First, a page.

How To Make Yassa Poulet, Senegal's Signature Shareable

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Eating in the West African country of Senegal is a communal affair, and yassa poulet is a favorite dish. The dish is served in a single, large bowl, from which it is shared by a family or group of friends. So why not practice making this simple dish with your family while we’re still social distancing, and invite your friends over for a Senegalese feast when this is all over?

Where Does Yassa Poulet Come From?

Photo by Cesar J. PolloA landscape near of Diouloulou with rice crops in the region of Casamance, Senegal
Photo by Cesar J. Pollo

Yassa poulet originates from the Casamance region of southern Senegal, in West Africa, but its appeal crosses modern borders. Directly to the north of Cassamance is the neighbouring country of The Gambia, where yassa is also very popular.

Casamance is bisected by the river of the same name, and the fertile soil near the river has been well suited for growing both lemon trees and onions, both of which are prevalent in yassa. Rice is grown elsewhere in Cassamance, and is the perfect accompaniment for yassa poulet, as it soaks up the lovely sauce in which the chicken is cooked.

Sourcing the Right Kind of Chicken

A rooster is searching for fodder on a street in Senegal Western Africa
Photo by Olaf Henke

Another surprise might be the local name for the type of chicken that’s considered best: poulet bicyclette, or literally, bicycle chicken. The term is used not just in Senegal but in other French-speaking countries in the region, such as Burkina Faso and Mali. It actually refers to a bird that has had the freedom to roam around, running here and there around the villages in search of scraps to eat. Such a chicken has a jerky gait and is always on the move, which is where the nickname comes from.

West Africans distinguish between this and the inferior poulet cadavre, which translates as corpse chicken, a standard farm-reared bird pumped full of hormones. Though it might look plump and full of potential, the commercially grown bird lacks the intensity of flavour that its skinny, lean rival can bring to a dish.

Obviously, you’re not going to source an actual poulet bicyclette from West Africa for your dish, but if you’re able to source free range, organic poultry from your local butcher, it’ll be worth the effort and expense.

How To Cook the Perfect Yassa Poulet

West African Yassa Chicken With Rice
Photo by keeshaskitchen.com

Sourcing ingredients to make yassa poulet outside Senegal is pretty straightforward – most are widely available. You’re going to need a whole, free range chicken which you should de-bone and chop into large pieces. To make the marinade, thinly slice four onions and squeeze the juice of four lemons. Mix with four tablespoons of peanut oil and two tablespoons of strong mustard. Season with salt and pepper and rub the marinade into the chicken pieces. Place in a covered dish and refrigerate, preferably overnight.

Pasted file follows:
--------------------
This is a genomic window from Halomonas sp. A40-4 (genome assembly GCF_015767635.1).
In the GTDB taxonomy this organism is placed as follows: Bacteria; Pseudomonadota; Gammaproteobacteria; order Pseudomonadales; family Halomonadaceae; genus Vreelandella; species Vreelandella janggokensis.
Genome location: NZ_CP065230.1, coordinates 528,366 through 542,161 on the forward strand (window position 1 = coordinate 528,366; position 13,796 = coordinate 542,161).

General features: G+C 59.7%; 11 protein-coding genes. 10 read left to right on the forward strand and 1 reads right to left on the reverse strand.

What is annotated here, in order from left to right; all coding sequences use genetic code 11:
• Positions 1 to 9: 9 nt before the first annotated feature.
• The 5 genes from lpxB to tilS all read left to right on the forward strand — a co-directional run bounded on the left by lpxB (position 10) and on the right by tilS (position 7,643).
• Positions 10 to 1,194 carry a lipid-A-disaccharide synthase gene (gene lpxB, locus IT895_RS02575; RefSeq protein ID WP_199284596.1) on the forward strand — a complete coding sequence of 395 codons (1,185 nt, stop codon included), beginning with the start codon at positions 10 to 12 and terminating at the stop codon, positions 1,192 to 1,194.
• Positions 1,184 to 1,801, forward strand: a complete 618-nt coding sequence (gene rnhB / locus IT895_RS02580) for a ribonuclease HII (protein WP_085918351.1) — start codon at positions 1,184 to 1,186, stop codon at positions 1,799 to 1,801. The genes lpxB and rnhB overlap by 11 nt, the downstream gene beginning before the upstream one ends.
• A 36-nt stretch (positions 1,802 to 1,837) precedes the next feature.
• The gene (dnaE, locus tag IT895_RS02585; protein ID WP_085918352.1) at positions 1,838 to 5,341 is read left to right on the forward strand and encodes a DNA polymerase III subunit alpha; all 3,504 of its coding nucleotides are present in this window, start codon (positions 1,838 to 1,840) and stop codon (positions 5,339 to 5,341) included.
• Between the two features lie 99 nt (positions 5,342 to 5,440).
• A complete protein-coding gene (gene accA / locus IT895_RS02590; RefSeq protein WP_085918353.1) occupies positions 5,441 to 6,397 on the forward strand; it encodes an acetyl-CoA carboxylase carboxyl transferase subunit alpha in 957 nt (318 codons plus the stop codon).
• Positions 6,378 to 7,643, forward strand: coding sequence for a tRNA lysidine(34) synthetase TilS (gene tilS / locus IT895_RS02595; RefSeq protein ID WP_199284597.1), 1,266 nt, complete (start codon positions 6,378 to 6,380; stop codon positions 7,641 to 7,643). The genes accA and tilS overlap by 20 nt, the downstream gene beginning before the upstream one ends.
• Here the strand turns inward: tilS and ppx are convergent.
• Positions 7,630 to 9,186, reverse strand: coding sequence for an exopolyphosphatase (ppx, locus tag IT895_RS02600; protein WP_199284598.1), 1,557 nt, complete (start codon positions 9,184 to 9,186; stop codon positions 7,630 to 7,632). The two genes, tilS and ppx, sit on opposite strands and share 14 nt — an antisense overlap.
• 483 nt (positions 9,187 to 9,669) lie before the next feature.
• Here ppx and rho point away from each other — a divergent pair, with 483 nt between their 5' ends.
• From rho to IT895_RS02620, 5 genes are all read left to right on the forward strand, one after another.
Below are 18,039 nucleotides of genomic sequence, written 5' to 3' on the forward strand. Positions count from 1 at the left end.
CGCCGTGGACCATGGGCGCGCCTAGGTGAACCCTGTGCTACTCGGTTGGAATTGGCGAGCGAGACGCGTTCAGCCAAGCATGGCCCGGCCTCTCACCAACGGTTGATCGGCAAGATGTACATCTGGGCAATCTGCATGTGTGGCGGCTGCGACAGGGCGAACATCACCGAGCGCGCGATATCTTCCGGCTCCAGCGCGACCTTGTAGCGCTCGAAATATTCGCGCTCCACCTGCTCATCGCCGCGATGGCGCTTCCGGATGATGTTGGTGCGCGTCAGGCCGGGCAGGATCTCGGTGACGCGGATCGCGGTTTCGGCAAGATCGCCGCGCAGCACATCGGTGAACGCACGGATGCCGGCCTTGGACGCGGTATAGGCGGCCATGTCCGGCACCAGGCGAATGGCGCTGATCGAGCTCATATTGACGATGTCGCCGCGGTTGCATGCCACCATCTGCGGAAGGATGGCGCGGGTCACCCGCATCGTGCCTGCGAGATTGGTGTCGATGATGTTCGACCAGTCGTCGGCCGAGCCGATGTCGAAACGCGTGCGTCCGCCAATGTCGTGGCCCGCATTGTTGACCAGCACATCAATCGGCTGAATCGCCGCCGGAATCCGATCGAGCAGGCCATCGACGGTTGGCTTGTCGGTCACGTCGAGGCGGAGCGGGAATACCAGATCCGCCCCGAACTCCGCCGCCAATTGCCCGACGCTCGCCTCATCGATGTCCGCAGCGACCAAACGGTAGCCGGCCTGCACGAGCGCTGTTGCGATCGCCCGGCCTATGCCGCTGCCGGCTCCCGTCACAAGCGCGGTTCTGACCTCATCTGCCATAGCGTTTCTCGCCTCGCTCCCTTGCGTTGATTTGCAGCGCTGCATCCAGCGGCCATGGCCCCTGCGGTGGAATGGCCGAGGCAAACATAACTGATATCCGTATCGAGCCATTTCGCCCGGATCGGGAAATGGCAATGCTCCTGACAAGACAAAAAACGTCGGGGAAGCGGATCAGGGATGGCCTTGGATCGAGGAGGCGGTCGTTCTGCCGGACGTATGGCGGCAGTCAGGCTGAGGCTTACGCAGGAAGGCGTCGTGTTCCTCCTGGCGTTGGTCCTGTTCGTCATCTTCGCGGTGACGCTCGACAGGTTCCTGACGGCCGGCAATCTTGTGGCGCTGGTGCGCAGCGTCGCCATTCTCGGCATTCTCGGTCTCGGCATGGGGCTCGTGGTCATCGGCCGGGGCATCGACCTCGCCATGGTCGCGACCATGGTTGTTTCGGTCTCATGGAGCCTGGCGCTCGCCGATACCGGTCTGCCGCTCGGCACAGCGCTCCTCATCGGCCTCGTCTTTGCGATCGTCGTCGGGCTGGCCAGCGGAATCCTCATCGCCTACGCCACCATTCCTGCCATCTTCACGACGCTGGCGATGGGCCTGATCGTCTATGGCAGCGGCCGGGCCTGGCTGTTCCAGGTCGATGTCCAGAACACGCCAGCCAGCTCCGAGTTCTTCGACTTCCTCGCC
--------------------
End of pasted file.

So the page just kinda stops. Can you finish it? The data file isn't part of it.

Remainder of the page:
Grill the chicken pieces until golden brown on the outside. Transfer to a deep frying pan with a lid. Mince three cloves of garlic. Stir in at least another four thinly sliced onions (it looks like a lot, but they cook down, so you might want more), frying off very slowly in peanut oil so that they caramelise but don’t burn. Some cooks suggest these onions should be cooked for a few hours, stirring every fifteen minutes or so to achieve the best results. Regardless, the onions must be soft.

Next, pour in a tablespoon of red wine vinegar, stir in one more tablespoon of mustard and a crumble a couple of chicken stock cubes over the top. Mix. Sauté over a medium heat for about five minutes and then add a glass of water.

Chuck in the grilled chicken, add some chopped chilli peppers to give the dish some heat, and a few ounces of green olives. Cook on a medium heat for another few minutes. Turn down the heat and simmer gently for at least 40-45 minutes. Time it so that your rice is cooked just before you’re ready to serve. There should be enough to feed about six people.

How To Eat It

Senegalese Lemon Chicken , African Chicken Yassa Popular in West Africa
Photo by Fanfo

Transfer the yassa poulet into one large serving dish (you could even dust off your paella pan and use it for this purpose) and place it in the center of your table so that all diners can reach it. If you want to stay true to Senegalese tradition, try to eat with only your right hand, never the left (which is considered unclean). Squeeze some rice, chicken and sauce together against the side of the dish until it is compact enough to pop into your mouth. It’s also perfectly acceptable to use a spoon. Whichever method you adopt, you should only eat from the part of the bowl that’s directly in front of you. It’s polite not to leave any leftovers – but with a dish this tasty, that shouldn’t be difficult.

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